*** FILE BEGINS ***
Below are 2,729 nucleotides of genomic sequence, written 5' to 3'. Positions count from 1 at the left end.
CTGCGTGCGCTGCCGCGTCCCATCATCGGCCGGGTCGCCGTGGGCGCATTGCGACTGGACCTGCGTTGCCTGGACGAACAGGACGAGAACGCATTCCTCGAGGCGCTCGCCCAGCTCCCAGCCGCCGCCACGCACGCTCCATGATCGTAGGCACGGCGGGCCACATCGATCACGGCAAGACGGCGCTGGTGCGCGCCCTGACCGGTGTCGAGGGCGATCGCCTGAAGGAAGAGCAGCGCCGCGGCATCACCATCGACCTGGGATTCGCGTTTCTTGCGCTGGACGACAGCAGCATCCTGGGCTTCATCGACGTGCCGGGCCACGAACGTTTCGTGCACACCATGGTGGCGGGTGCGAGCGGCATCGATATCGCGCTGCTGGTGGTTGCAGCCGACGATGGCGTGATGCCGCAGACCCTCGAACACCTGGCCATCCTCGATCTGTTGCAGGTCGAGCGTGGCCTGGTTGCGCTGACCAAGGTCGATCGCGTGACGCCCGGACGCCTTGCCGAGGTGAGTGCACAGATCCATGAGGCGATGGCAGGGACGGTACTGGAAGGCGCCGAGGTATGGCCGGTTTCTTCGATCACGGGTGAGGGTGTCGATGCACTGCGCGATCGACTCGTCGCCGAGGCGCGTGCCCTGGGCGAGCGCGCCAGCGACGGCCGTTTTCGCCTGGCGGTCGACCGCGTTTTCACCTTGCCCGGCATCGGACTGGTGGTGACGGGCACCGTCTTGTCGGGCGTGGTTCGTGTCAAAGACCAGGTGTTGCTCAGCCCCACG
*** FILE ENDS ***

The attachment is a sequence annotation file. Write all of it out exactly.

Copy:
Below are 2,729 nucleotides of genomic sequence, written 5' to 3'. Positions count from 1 at the left end.
CTGCGTGCGCTGCCGCGTCCCATCATCGGCCGGGTCGCCGTGGGCGCATTGCGACTGGACCTGCGTTGCCTGGACGAACAGGACGAGAACGCATTCCTCGAGGCGCTCGCCCAGCTCCCAGCCGCCGCCACGCACGCTCCATGATCGTAGGCACGGCGGGCCACATCGATCACGGCAAGACGGCGCTGGTGCGCGCCCTGACCGGTGTCGAGGGCGATCGCCTGAAGGAAGAGCAGCGCCGCGGCATCACCATCGACCTGGGATTCGCGTTTCTTGCGCTGGACGACAGCAGCATCCTGGGCTTCATCGACGTGCCGGGCCACGAACGTTTCGTGCACACCATGGTGGCGGGTGCGAGCGGCATCGATATCGCGCTGCTGGTGGTTGCAGCCGACGATGGCGTGATGCCGCAGACCCTCGAACACCTGGCCATCCTCGATCTGTTGCAGGTCGAGCGTGGCCTGGTTGCGCTGACCAAGGTCGATCGCGTGACGCCCGGACGCCTTGCCGAGGTGAGTGCACAGATCCATGAGGCGATGGCAGGGACGGTACTGGAAGGCGCCGAGGTATGGCCGGTTTCTTCGATCACGGGTGAGGGTGTCGATGCACTGCGCGATCGACTCGTCGCCGAGGCGCGTGCCCTGGGCGAGCGCGCCAGCGACGGCCGTTTTCGCCTGGCGGTCGACCGCGTTTTCACCTTGCCCGGCATCGGACTGGTGGTGACGGGCACCGTCTTGTCGGGCGTGGTTCGTGTCAAAGACCAGGTGTTGCTCAGCCCCACG